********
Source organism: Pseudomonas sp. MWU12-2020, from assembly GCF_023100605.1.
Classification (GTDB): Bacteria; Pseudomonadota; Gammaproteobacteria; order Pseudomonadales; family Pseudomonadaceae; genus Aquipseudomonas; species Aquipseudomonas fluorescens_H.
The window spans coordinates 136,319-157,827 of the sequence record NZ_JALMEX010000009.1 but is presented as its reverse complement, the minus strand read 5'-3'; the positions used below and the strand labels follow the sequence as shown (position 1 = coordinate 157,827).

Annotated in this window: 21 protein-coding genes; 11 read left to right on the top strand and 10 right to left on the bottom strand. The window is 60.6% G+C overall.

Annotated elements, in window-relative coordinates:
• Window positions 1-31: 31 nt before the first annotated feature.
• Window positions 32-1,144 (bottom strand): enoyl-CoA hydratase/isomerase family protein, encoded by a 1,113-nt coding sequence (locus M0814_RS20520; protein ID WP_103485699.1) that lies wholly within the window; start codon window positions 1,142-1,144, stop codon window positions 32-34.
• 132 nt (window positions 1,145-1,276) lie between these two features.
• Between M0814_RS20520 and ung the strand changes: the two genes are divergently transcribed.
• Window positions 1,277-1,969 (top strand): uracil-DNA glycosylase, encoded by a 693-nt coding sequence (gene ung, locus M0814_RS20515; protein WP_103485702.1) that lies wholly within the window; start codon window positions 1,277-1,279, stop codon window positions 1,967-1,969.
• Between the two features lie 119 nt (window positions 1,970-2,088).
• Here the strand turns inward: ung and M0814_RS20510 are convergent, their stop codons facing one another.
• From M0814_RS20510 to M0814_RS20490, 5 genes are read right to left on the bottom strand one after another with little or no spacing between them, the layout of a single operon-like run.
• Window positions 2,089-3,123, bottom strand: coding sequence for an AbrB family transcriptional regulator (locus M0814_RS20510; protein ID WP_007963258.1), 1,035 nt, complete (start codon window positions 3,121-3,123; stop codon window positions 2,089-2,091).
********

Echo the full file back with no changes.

Source organism: Pseudomonas sp. MWU12-2020, from assembly GCF_023100605.1.
Classification (GTDB): Bacteria; Pseudomonadota; Gammaproteobacteria; order Pseudomonadales; family Pseudomonadaceae; genus Aquipseudomonas; species Aquipseudomonas fluorescens_H.
The window spans coordinates 136,319-157,827 of the sequence record NZ_JALMEX010000009.1 but is presented as its reverse complement, the minus strand read 5'-3'; the positions used below and the strand labels follow the sequence as shown (position 1 = coordinate 157,827).

Annotated in this window: 21 protein-coding genes; 11 read left to right on the top strand and 10 right to left on the bottom strand. The window is 60.6% G+C overall.

Annotated elements, in window-relative coordinates:
• Window positions 1-31: 31 nt before the first annotated feature.
• Window positions 32-1,144 (bottom strand): enoyl-CoA hydratase/isomerase family protein, encoded by a 1,113-nt coding sequence (locus M0814_RS20520; protein ID WP_103485699.1) that lies wholly within the window; start codon window positions 1,142-1,144, stop codon window positions 32-34.
• 132 nt (window positions 1,145-1,276) lie between these two features.
• Between M0814_RS20520 and ung the strand changes: the two genes are divergently transcribed.
• Window positions 1,277-1,969 (top strand): uracil-DNA glycosylase, encoded by a 693-nt coding sequence (gene ung, locus M0814_RS20515; protein WP_103485702.1) that lies wholly within the window; start codon window positions 1,277-1,279, stop codon window positions 1,967-1,969.
• Between the two features lie 119 nt (window positions 1,970-2,088).
• Here the strand turns inward: ung and M0814_RS20510 are convergent, their stop codons facing one another.
• From M0814_RS20510 to M0814_RS20490, 5 genes are read right to left on the bottom strand one after another with little or no spacing between them, the layout of a single operon-like run.
• Window positions 2,089-3,123, bottom strand: coding sequence for an AbrB family transcriptional regulator (locus M0814_RS20510; protein ID WP_007963258.1), 1,035 nt, complete (start codon window positions 3,121-3,123; stop codon window positions 2,089-2,091).